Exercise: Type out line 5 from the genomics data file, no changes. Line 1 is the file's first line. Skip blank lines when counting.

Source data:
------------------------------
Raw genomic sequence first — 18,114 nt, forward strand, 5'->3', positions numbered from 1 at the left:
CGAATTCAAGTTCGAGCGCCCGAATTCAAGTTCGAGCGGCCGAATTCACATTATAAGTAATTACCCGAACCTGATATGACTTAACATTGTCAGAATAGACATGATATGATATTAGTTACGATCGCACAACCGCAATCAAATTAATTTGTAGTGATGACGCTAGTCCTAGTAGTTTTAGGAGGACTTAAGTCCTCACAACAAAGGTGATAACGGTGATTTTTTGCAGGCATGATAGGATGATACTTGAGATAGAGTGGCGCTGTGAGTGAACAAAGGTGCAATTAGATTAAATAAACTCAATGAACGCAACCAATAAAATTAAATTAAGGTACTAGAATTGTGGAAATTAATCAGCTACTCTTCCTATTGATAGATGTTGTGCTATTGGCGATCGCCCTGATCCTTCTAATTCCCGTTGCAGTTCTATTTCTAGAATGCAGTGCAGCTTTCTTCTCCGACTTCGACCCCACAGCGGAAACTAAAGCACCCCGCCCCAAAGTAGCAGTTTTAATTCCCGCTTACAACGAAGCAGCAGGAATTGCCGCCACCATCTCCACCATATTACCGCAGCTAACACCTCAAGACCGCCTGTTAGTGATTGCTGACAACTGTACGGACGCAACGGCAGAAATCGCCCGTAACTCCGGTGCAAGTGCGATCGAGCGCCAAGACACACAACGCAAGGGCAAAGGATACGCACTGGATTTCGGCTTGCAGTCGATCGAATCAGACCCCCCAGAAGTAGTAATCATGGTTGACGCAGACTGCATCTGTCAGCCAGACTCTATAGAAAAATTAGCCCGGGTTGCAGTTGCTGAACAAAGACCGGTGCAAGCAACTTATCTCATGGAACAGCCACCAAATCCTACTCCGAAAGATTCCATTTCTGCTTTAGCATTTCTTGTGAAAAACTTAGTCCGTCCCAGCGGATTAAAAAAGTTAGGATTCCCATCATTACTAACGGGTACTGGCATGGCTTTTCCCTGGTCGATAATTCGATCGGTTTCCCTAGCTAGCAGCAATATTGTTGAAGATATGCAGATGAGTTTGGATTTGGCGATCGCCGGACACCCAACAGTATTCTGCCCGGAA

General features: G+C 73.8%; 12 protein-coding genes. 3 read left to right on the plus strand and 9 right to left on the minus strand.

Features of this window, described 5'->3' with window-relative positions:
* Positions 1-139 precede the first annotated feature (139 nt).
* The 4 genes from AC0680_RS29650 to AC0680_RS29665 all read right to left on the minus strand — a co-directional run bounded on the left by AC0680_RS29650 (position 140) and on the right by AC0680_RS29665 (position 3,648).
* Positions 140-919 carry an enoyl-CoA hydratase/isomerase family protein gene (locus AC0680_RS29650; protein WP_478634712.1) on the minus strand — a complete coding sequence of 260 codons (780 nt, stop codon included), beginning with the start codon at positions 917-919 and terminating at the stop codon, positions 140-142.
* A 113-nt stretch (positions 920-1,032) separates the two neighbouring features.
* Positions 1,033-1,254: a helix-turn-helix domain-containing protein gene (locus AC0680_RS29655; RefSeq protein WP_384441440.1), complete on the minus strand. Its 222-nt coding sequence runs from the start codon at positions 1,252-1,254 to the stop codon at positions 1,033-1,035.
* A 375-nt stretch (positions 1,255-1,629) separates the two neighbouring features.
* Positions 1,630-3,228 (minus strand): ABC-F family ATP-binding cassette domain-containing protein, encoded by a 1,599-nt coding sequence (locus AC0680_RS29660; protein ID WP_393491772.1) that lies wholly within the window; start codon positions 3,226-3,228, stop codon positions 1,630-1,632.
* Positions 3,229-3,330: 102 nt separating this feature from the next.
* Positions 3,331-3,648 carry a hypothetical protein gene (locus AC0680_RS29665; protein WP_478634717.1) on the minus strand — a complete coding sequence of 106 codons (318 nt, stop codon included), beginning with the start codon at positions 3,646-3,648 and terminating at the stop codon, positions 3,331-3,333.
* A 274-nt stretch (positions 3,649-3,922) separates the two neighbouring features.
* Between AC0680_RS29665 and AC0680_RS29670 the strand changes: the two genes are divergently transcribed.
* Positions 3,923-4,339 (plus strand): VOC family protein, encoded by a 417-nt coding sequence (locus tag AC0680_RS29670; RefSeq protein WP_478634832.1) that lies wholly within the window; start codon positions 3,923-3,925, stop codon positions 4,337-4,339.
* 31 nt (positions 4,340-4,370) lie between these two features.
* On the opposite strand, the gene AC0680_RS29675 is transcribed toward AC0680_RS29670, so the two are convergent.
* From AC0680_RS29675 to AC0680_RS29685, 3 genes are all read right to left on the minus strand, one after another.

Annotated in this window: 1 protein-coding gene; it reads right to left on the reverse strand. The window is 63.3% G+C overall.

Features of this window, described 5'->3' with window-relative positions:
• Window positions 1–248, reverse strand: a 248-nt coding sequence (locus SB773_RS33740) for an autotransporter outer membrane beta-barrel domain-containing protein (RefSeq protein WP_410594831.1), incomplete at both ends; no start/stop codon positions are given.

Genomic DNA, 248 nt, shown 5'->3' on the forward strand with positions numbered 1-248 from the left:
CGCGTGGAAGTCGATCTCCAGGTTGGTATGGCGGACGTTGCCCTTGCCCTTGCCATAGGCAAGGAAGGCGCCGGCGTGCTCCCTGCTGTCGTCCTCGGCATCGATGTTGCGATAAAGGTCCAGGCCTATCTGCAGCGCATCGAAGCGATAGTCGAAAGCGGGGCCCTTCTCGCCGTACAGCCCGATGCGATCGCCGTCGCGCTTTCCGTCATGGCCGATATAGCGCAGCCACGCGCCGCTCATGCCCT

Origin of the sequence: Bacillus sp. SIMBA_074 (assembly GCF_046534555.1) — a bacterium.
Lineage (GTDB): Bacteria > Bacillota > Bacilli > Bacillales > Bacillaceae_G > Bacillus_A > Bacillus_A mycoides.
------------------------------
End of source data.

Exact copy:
* Positions 1-139 precede the first annotated feature (139 nt).